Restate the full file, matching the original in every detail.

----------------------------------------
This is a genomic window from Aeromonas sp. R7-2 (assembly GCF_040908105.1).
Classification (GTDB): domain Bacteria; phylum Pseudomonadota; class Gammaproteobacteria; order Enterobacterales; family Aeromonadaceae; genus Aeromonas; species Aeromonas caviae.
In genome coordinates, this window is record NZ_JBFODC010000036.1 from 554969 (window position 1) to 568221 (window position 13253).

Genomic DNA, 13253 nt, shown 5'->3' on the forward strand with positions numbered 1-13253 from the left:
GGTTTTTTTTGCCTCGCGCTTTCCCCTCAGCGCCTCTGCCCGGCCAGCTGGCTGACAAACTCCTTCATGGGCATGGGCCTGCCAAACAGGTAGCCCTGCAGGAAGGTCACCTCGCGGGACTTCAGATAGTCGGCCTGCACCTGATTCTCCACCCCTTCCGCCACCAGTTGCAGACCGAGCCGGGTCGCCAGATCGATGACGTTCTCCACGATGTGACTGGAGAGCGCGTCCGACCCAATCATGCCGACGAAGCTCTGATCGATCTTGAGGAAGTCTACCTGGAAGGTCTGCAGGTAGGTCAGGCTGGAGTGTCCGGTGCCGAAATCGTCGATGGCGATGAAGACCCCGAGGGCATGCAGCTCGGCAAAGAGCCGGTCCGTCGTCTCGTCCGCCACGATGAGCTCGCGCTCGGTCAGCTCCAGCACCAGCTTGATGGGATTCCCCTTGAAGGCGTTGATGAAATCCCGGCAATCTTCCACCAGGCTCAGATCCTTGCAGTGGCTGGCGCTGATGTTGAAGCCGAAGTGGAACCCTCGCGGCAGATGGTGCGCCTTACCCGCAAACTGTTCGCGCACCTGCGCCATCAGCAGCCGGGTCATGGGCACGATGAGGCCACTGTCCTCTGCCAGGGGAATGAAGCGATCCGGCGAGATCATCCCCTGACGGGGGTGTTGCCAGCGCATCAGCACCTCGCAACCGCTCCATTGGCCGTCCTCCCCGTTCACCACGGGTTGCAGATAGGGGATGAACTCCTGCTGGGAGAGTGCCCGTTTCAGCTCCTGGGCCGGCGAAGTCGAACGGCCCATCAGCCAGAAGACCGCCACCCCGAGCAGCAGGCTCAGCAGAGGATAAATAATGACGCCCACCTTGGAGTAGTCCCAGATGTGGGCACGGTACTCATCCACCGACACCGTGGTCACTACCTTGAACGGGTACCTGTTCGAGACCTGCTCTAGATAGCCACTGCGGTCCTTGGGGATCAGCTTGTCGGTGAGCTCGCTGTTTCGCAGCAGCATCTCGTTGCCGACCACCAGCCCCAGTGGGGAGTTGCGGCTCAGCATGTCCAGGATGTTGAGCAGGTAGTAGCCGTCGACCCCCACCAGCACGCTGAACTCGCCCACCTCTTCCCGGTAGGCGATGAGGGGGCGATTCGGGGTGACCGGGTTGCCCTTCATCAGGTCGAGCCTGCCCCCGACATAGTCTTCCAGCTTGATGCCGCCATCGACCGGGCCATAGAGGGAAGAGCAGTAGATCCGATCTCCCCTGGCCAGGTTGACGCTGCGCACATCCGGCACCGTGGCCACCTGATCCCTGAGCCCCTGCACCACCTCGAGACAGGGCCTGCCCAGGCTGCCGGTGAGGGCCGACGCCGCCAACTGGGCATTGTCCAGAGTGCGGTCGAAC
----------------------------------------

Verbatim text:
This is a genomic window from Aeromonas sp. R7-2 (assembly GCF_040908105.1).
Classification (GTDB): domain Bacteria; phylum Pseudomonadota; class Gammaproteobacteria; order Enterobacterales; family Aeromonadaceae; genus Aeromonas; species Aeromonas caviae.
In genome coordinates, this window is record NZ_JBFODC010000036.1 from 554969 (window position 1) to 568221 (window position 13253).

Genomic DNA, 13253 nt, shown 5'->3' on the forward strand with positions numbered 1-13253 from the left:
GGTTTTTTTTGCCTCGCGCTTTCCCCTCAGCGCCTCTGCCCGGCCAGCTGGCTGACAAACTCCTTCATGGGCATGGGCCTGCCAAACAGGTAGCCCTGCAGGAAGGTCACCTCGCGGGACTTCAGATAGTCGGCCTGCACCTGATTCTCCACCCCTTCCGCCACCAGTTGCAGACCGAGCCGGGTCGCCAGATCGATGACGTTCTCCACGATGTGACTGGAGAGCGCGTCCGACCCAATCATGCCGACGAAGCTCTGATCGATCTTGAGGAAGTCTACCTGGAAGGTCTGCAGGTAGGTCAGGCTGGAGTGTCCGGTGCCGAAATCGTCGATGGCGATGAAGACCCCGAGGGCATGCAGCTCGGCAAAGAGCCGGTCCGTCGTCTCGTCCGCCACGATGAGCTCGCGCTCGGTCAGCTCCAGCACCAGCTTGATGGGATTCCCCTTGAAGGCGTTGATGAAATCCCGGCAATCTTCCACCAGGCTCAGATCCTTGCAGTGGCTGGCGCTGATGTTGAAGCCGAAGTGGAACCCTCGCGGCAGATGGTGCGCCTTACCCGCAAACTGTTCGCGCACCTGCGCCATCAGCAGCCGGGTCATGGGCACGATGAGGCCACTGTCCTCTGCCAGGGGAATGAAGCGATCCGGCGAGATCATCCCCTGACGGGGGTGTTGCCAGCGCATCAGCACCTCGCAACCGCTCCATTGGCCGTCCTCCCCGTTCACCACGGGTTGCAGATAGGGGATGAACTCCTGCTGGGAGAGTGCCCGTTTCAGCTCCTGGGCCGGCGAAGTCGAACGGCCCATCAGCCAGAAGACCGCCACCCCGAGCAGCAGGCTCAGCAGAGGATAAATAATGACGCCCACCTTGGAGTAGTCCCAGATGTGGGCACGGTACTCATCCACCGACACCGTGGTCACTACCTTGAACGGGTACCTGTTCGAGACCTGCTCTAGATAGCCACTGCGGTCCTTGGGGATCAGCTTGTCGGTGAGCTCGCTGTTTCGCAGCAGCATCTCGTTGCCGACCACCAGCCCCAGTGGGGAGTTGCGGCTCAGCATGTCCAGGATGTTGAGCAGGTAGTAGCCGTCGACCCCCACCAGCACGCTGAACTCGCCCACCTCTTCCCGGTAGGCGATGAGGGGGCGATTCGGGGTGACCGGGTTGCCCTTCATCAGGTCGAGCCTGCCCCCGACATAGTCTTCCAGCTTGATGCCGCCATCGACCGGGCCATAGAGGGAAGAGCAGTAGATCCGATCTCCCCTGGCCAGGTTGACGCTGCGCACATCCGGCACCGTGGCCACCTGATCCCTGAGCCCCTGCACCACCTCGAGACAGGGCCTGCCCAGGCTGCCGGTGAGGGCCGACGCCGCCAACTGGGCATTGTCCAGAGTGCGGTCGAAC